As more and more is talked about personalised search, the main search engines are increasingly tailoring their search results to a user’s browsing and shopping habits, Social Media activity and other online behaviours. Google calls this your “Filter Bubble”, and it’s designed to serve up relevant content to you, primarily what the search engine thinks you want to see. To use an example provided by DuckDuckGo, a Republican searching for “Obama US Elections” will have been accessing very different articles and online resources to a Democrat searching with the same term. These two users will therefore have wildly different SERPs due to their political leanings. So, you get more of the content you want and less of the stuff you don’t. In the never ending crusade to provide you with the very best in relevant and salient content from the maelstrom of information on the internet, this can surely only be a good thing, right? Well, not necessarily. What this actually means is that you get more of the content and articles that you agree with and less of that which you don’t, meaning that you could be missing out on important information.
To test exactly what these filter bubbles mean for search, I decided to do a little test of my own. This was in no way done in a scientific or structured method and was by no means an exhaustive study. A colleague and I were trying, and failing miserably, to connect his new phone to his network and so needed information on how to do this. I simply took three search engines, Google, Bing and DuckDuckGo, and input the search term “Connecting iphone 5 to EE” into each of them..
So, what did each search engine return for this phrase?
The main results returned in Google were review hubs and ecommerce sites where I could purchase an iPhone. All this was based on my previous online activity using the Chrome browser, which was researching and reading reviews of the iPhone. Very low down in the SERPs listings there were also some news articles on the EE network itself. There were no articles in the top 50 results on how to connect the phone up to the network. As you can see, these results were utterly useless for my search needs.
Very much like the Google SERPs, Bing returned manufacturer, sales, and review sites. Again, there were no articles on how to connect to the network in the top 50 results. Interestingly though, the main results returned were sites with “iPhone” in the page title.
These results were mainly informational – Wikis, professional body sites, forums and the like, and the second result was one that provided step by step instructions on how to connect your iPhone 5 to the EE network. Exactly what I had been searching for and very much how I remember Google to have been when I first started using it at university in 1998.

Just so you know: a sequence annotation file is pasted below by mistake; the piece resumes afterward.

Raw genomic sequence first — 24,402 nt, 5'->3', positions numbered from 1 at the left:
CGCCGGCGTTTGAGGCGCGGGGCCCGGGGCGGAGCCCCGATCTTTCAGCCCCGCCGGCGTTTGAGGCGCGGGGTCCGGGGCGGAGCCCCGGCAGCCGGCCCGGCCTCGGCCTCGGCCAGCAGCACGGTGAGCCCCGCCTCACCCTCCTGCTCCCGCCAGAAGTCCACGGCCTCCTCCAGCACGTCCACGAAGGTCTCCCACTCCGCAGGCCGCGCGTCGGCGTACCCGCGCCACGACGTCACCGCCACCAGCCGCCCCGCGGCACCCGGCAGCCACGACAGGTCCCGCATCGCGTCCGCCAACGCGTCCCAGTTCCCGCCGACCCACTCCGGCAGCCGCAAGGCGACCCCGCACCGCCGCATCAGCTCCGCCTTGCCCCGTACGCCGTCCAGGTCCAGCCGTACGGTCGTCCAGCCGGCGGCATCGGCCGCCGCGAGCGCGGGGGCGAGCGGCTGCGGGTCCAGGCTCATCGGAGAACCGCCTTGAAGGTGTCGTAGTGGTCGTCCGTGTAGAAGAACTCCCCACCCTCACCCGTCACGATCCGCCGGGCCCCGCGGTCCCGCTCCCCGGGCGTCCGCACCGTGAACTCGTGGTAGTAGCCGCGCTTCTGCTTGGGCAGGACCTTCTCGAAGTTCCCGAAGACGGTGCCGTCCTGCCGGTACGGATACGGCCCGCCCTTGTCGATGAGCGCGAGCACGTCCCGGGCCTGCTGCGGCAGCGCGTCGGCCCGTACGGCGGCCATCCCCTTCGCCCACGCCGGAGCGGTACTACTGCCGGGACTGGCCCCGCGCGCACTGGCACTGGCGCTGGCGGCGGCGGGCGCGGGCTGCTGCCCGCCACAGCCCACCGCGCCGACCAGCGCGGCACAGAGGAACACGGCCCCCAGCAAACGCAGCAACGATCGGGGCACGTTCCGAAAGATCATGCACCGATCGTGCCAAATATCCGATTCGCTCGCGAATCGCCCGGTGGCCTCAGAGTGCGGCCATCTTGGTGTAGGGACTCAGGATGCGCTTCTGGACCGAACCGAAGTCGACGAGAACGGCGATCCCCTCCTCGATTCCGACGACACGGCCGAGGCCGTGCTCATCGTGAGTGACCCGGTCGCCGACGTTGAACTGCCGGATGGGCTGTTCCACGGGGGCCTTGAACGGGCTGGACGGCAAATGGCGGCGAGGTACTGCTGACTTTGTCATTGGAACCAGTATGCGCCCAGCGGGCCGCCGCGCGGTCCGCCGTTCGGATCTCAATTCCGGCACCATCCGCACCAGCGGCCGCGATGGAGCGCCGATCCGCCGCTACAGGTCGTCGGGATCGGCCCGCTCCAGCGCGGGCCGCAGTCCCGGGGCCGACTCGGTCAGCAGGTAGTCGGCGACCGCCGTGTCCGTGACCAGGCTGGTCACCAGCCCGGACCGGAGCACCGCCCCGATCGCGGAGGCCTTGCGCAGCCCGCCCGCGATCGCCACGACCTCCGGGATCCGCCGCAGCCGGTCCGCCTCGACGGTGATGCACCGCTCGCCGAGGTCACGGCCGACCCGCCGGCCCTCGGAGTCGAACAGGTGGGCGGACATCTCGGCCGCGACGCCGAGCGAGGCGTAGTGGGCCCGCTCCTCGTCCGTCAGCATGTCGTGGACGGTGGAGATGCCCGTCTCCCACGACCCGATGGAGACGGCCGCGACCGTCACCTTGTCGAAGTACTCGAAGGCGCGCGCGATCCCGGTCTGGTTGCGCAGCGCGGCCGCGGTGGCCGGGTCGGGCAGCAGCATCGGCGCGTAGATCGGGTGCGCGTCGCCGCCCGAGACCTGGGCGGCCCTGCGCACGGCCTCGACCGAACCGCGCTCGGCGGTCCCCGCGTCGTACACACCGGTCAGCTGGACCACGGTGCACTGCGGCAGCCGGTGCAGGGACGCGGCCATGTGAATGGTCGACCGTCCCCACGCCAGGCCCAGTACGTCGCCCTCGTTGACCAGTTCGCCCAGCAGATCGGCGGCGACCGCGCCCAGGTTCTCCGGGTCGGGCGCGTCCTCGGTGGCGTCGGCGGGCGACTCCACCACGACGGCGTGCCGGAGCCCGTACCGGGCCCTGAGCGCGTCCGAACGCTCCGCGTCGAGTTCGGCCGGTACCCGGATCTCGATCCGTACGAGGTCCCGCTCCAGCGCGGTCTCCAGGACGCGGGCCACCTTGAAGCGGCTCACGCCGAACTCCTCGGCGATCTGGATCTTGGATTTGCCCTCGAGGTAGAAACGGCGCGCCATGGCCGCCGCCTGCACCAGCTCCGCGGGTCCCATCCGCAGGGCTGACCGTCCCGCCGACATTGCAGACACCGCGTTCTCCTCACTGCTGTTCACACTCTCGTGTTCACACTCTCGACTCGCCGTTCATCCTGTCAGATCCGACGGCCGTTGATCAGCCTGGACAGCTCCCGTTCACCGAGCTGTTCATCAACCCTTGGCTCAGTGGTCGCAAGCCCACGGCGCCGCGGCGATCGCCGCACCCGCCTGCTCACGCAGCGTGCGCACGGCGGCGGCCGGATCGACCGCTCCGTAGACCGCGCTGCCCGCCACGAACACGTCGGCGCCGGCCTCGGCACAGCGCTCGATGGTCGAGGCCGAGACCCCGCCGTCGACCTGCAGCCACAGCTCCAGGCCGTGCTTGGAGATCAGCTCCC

So what does this mean for search?
If we look at the UK search volumes, Google is flying high with over 90% market share, but things are very different in the US, where their market share is a measly 61% in comparison.
As you can see from the above tables, the other search engines are starting to make inroads into Google’s dominant position and clawing back some of their market share. This is more so in the US than the UK, but the erosion is starting to gain pace. With December 2012 search volumes in the UK hitting 2.7 billion and 19.7 billion in the US there’s a lot to play for, and these numbers are only set to increase. I predict that in 2013, Google’s share of the search pie will continue to decrease, but I don’t think it will be all doom and gloom. Google’s search algorithms are mightily impressive and on the whole, I do like the idea of the filter bubble, especially as it generally does tailor its results very well for who it thinks I am. To a certain degree It is possible to switch off this tailored search. One way is to sign out of your Google account, or, if you use Chrome, to use incognito mode.
“If someone prefers to search Google without personalization, add “&pws=0” (the “pws” stands for “personalized web search”) to the end of the Google search url to turn it off, or use the incognito version of Chrome. Personalization tends to be a nice relevance improvement overall, but it doesn’t trigger that much–when it launched, the impact was on the order of one search result above the fold for one in five search results.” – Matt Cutts
SEO companies tend to tailor their services for Google’s search algorithms, and every client wants to be “number 1 in Google”. With Google’s G+ platform and other range of services, this means that they are now an indispensible part of most of our online lives. I, for one, would not be without my Nexus 7. There is a wealth of knowledge and information at my fingertips, and the convenience of having it connected to my Gmail account means that I never have to worry about losing my settings and data. What I have started doing more and more though is using other search engines such as DuckDuckGo to push beyond my search bubble and see what else is out there. I also find that for certain types of searches, it provides better results than Google or Bing, but I use it alongside one or both of these. So whilst I predict a rise in the number of people using these alternative search engines, I do think it will form an additional part of their initial Google or Bing search, not replace it.
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